Exciting news! I ordered a rug for the living room! I even took measurements of the room before picking a size, so I’m feeling very grown up right now. The old me would see a pretty rug, gasp at the price for the ideal size, and then go for a smaller version. I got away with buying a small rug for our old living room because it was so tiny, but I wanted the correct size for this space.
Rugs are one of those purchases that feels final. Like you better have a design plan that you love, because you’re committed once you buy a rug. Now that I’ve pulled the trigger and made the first purchase for the living room, I thought I’d backtrack a bit to show you the plan, and give some tips for decorating on a budget.
Sources: shelving unit (photo credit) / Cecilia Carlstedt print
lumbar pillow / b&w pillow / pink pillow / vases / sofa / rug / side table / coffee table / lamp / chair
This plan works with a lot of what we have already, but includes a new sofa, rug, and pillows. It’s over our budget, so the plan is happening in budget-friendly stages because this is real life, and we like to spend money on other things like travel and occasionally leaving the house. Here is the more realistic plan:We’re keeping our Karlsted sofa that I dyed black, and just getting the rug for now. I have to say, I’m pleased with this plan. It’s similar to the original, but doesn’t break the bank. Scaling back a vision so that it’s achievable can be difficult, but there are a few methods that make editing design plans easier.
Let first impressions be your guide
To be honest, I started making plans for decorating the house the day we saw it. (I know, but I couldn’t help myself.) I’m glad I did because after seeing it for the first time, I had a clear vision of what I wanted to do. While I don’t advise buying things right away, I do think first impressions are helpful when creating a design plan. I had a strong reaction to the brown carpeting downstairs, so I knew right away that I wanted a rug in the living room. Now that the living room is all unpacked, it’s a bit harder to get a clear vision of what could make it better. It’s a comfortable room, but not as pretty as it could be. I referred back to the pins I saved before we moved when deciding what my plan should be, and it gave me the confidence to go ahead and buy the rug.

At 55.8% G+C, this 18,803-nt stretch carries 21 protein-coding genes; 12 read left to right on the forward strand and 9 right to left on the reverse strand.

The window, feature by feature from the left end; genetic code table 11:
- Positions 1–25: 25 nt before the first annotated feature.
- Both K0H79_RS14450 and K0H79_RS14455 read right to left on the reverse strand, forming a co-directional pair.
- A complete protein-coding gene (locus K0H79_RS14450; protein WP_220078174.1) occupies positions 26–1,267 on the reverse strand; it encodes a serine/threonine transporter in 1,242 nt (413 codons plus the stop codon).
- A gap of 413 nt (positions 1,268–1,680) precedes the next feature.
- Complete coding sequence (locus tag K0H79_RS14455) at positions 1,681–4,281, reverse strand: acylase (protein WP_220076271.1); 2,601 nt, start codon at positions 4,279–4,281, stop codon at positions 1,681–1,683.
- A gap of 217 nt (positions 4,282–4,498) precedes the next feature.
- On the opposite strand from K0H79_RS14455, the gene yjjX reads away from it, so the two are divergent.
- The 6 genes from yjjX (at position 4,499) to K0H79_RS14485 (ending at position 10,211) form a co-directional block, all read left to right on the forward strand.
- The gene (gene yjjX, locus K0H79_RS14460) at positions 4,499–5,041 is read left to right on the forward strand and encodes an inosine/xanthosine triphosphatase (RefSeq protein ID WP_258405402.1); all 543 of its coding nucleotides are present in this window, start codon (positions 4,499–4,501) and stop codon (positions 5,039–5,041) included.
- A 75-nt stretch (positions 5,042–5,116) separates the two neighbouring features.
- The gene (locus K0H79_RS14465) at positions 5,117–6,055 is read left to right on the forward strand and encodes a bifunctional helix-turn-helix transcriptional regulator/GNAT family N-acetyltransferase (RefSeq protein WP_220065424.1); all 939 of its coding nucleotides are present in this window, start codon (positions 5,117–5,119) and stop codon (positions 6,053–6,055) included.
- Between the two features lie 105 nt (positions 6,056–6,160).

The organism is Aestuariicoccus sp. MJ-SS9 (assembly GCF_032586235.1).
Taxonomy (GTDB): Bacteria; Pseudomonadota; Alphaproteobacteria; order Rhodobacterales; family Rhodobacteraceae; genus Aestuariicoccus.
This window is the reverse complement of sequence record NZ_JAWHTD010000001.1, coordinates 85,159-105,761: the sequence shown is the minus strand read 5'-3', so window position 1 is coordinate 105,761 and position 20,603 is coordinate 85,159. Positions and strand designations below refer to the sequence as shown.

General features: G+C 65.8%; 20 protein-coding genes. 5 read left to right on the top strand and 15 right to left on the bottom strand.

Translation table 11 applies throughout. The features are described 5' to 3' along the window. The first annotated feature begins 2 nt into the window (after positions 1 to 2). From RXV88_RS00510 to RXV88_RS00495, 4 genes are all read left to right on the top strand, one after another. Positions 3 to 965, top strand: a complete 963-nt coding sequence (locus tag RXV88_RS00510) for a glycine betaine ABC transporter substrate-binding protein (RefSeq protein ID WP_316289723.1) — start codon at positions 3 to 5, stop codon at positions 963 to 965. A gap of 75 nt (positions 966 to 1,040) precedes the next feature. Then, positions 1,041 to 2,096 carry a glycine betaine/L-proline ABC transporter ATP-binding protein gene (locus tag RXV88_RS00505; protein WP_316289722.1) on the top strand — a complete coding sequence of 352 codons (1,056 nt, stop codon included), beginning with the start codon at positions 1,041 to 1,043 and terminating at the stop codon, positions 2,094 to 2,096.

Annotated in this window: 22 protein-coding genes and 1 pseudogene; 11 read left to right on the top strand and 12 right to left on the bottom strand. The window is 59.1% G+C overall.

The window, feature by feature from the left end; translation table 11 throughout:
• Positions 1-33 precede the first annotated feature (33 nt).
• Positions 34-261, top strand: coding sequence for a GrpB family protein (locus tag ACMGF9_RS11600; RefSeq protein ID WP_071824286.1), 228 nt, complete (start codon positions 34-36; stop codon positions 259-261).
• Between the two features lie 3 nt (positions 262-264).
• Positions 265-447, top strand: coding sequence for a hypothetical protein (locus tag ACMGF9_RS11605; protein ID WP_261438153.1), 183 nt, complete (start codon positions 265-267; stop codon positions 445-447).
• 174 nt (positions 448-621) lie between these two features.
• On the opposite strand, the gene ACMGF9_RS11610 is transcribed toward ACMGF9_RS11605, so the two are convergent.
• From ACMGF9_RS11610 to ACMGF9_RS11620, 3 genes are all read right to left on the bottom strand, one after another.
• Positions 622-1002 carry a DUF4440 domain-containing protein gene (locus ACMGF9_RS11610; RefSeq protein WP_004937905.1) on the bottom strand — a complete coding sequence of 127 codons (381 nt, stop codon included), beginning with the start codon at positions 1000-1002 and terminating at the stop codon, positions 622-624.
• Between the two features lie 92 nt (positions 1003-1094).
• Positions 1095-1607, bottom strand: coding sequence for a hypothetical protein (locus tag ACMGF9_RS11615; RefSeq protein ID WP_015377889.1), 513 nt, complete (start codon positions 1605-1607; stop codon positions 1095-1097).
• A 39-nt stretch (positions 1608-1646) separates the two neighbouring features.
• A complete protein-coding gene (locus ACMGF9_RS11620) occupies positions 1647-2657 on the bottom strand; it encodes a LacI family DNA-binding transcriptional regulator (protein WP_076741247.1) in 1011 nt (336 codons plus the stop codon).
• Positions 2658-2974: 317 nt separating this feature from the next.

Using color isn’t one of my strengths, but I once heard some design advice that I think is great for choosing a color palette: look in your closet and decorate with colors you wear. I used to decorate with a lot more color, but it never felt quite right. I don’t wear a lot of color (I love black), so it makes sense that having a super colorful home just isn’t me. Color trends change, so a budget friendly tip is to find out what colors make you most comfortable, and use those for larger more expensive pieces. I prefer to add pops of color with accessories or wall art. If you’re a renter like me, painting the walls might not be an option, but you can always save ideas for later. 🙂
Being flexible makes it much easier (and far less painful) to stick to a budget. If you create a design plan, and it’s not possible to execute all of it right away, then get creative! Don’t be afraid to try something unconventional and move pieces to try them in different spaces. You may be surprised how something looks in an area you had not considered.
Have you noticed that I have not one, but TWO lamps in the living room now? I love the option of turning lamps on in the evenings for a cosier atmosphere. Maybe some day we’ll get high tech in here with some smart lighting, and a remote control to change the level of illumination. That might be a job for Andrew 😉